State of Decay 2 is a dynamic, zombie survival sim, where the most dangerous thing is your own decisions

So the zombie thing has happened. You’re not dead yet, and you still have all of your limbs, so on balance, you’re doing pretty well. Not ‘great’, obviously, because who the hell is, but you’ve fortified a few shacks on the edge of town, the flesh-eaters are largely ignoring you, and you’ve collected together a decent group of people to help out. Food is running low, because hey, the downside to help is that help tends to eat. But medical supplies are pretty well topped up, you have a shedful of ammo, and most importantly, the flesh-eaters are largely ignoring you

But then one day, when out scavenging for building materials, you happen across a young woman called Tiffany. It’s a quiet day, in that you only have to smash three zombies with open car-doors while belting along the highway between town and home, so you decide to stop for a chat. It turns out that Tiffany was a groundskeeper before the zombie thing, back when there were still things like definable grounds to keep, or any real sense of ownership at all. She might make a good gardener. She might help with the food problem. So you decide to let her into your merry band of survivors.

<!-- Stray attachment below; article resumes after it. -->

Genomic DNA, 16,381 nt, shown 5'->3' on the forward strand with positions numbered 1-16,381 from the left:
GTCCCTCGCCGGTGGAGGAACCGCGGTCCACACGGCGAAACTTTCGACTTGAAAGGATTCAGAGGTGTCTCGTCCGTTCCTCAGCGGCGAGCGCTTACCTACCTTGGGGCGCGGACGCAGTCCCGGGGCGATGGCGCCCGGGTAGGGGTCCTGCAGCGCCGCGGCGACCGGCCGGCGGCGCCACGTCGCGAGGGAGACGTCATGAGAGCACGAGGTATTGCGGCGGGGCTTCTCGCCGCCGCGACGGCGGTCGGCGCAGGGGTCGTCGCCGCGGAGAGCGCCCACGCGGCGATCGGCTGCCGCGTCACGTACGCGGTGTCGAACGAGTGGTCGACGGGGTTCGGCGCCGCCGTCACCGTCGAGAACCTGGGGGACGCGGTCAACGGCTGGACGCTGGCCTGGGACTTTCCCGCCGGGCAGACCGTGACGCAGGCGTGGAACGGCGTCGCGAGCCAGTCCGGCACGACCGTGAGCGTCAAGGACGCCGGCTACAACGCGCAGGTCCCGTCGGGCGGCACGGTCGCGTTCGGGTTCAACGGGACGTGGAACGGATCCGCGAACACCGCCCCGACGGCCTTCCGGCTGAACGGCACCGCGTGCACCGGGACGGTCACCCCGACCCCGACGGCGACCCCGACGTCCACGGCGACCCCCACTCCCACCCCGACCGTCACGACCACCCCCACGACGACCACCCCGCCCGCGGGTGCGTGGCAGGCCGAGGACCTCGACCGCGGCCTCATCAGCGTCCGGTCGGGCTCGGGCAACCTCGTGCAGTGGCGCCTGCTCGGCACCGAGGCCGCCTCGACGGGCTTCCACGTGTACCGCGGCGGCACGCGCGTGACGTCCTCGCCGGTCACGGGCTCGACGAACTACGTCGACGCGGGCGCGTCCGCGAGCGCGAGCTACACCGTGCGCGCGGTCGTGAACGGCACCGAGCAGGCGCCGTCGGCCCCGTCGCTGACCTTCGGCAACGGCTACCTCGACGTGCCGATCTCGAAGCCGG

Just as you do this, three of her friends jump out from behind a bush and demand to come too. And Tiffany won’t leave them. So you have to take them as well. Goddamnit, she’d better be able to grow pizza. 

A while later, and things are actually working out. In fact they’ve progressed from going ‘pretty well’ to something nearly approaching ‘very’. The vegetables are growing nicely, almost no-one is emaciated any more, and most importantly, there are still no attacks by wayward corpses. To be fair, the zombies aren’t really what State of Decay 2 is about. They won’t just come at you, like the omnipresent rampagers of Left 4 Dead or CoD. They’re more an ambient threat. A background stimulus to make you fortify and stockpile for the times when things inevitably do kick off. But by and large, in SoD2’s entirely systemic open-world, you make whatever trouble you end up in.  

Except, of course, when it’s Tiffany’s fault. 

Okay, so it’s not really her. Not directly. But at the same time, it really, totally is. You see, the garden is progressing well, vegetables are popping out of the ground all over the place, but you’re still not at the point where you feel comfortably in credit in terms of food supplies. There just isn’t quite enough going into the stockpile compared to what Tiffany’s bloody friends are eating, and while you can lift tinned goods from the now living-abandoned nearby shops, such one-off resupplies just aren’t enough to get your occasionally merry band of survivors up to the level of post-apocalyptic homeostasis required. A garden is no longer enough. You need a small farm. Time to acquire some seeds and upgrade the planting operation. 

Personal threat